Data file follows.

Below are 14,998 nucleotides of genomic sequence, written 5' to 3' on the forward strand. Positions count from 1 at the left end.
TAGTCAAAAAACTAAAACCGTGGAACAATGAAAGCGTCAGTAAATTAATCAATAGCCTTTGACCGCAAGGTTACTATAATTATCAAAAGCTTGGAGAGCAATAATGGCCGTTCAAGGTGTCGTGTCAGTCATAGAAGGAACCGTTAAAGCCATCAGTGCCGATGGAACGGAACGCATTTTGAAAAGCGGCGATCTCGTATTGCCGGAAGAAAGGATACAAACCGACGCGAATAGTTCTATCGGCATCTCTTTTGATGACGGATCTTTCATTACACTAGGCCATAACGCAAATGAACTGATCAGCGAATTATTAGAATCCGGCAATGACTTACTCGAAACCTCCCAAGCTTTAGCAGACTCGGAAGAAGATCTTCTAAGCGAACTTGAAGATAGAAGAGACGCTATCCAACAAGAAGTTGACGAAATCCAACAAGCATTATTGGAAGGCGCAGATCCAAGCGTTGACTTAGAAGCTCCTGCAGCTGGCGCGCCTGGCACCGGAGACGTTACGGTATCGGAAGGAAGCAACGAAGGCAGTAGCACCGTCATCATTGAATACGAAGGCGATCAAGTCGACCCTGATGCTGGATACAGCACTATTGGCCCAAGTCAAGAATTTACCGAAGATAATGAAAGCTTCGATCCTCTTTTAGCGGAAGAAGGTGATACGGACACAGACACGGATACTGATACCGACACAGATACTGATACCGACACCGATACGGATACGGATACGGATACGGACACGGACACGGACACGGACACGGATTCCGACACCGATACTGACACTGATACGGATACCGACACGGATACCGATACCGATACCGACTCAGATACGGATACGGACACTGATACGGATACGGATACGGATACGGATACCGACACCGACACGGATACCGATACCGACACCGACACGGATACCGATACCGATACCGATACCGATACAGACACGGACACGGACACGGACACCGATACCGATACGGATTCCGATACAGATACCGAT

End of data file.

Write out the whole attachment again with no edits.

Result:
Below are 14,998 nucleotides of genomic sequence, written 5' to 3' on the forward strand. Positions count from 1 at the left end.
TAGTCAAAAAACTAAAACCGTGGAACAATGAAAGCGTCAGTAAATTAATCAATAGCCTTTGACCGCAAGGTTACTATAATTATCAAAAGCTTGGAGAGCAATAATGGCCGTTCAAGGTGTCGTGTCAGTCATAGAAGGAACCGTTAAAGCCATCAGTGCCGATGGAACGGAACGCATTTTGAAAAGCGGCGATCTCGTATTGCCGGAAGAAAGGATACAAACCGACGCGAATAGTTCTATCGGCATCTCTTTTGATGACGGATCTTTCATTACACTAGGCCATAACGCAAATGAACTGATCAGCGAATTATTAGAATCCGGCAATGACTTACTCGAAACCTCCCAAGCTTTAGCAGACTCGGAAGAAGATCTTCTAAGCGAACTTGAAGATAGAAGAGACGCTATCCAACAAGAAGTTGACGAAATCCAACAAGCATTATTGGAAGGCGCAGATCCAAGCGTTGACTTAGAAGCTCCTGCAGCTGGCGCGCCTGGCACCGGAGACGTTACGGTATCGGAAGGAAGCAACGAAGGCAGTAGCACCGTCATCATTGAATACGAAGGCGATCAAGTCGACCCTGATGCTGGATACAGCACTATTGGCCCAAGTCAAGAATTTACCGAAGATAATGAAAGCTTCGATCCTCTTTTAGCGGAAGAAGGTGATACGGACACAGACACGGATACTGATACCGACACAGATACTGATACCGACACCGATACGGATACGGATACGGATACGGACACGGACACGGACACGGACACGGATTCCGACACCGATACTGACACTGATACGGATACCGACACGGATACCGATACCGATACCGACTCAGATACGGATACGGACACTGATACGGATACGGATACGGATACGGATACCGACACCGACACGGATACCGATACCGACACCGACACGGATACCGATACCGATACCGATACCGATACAGACACGGACACGGACACGGACACCGATACCGATACGGATTCCGATACAGATACCGAT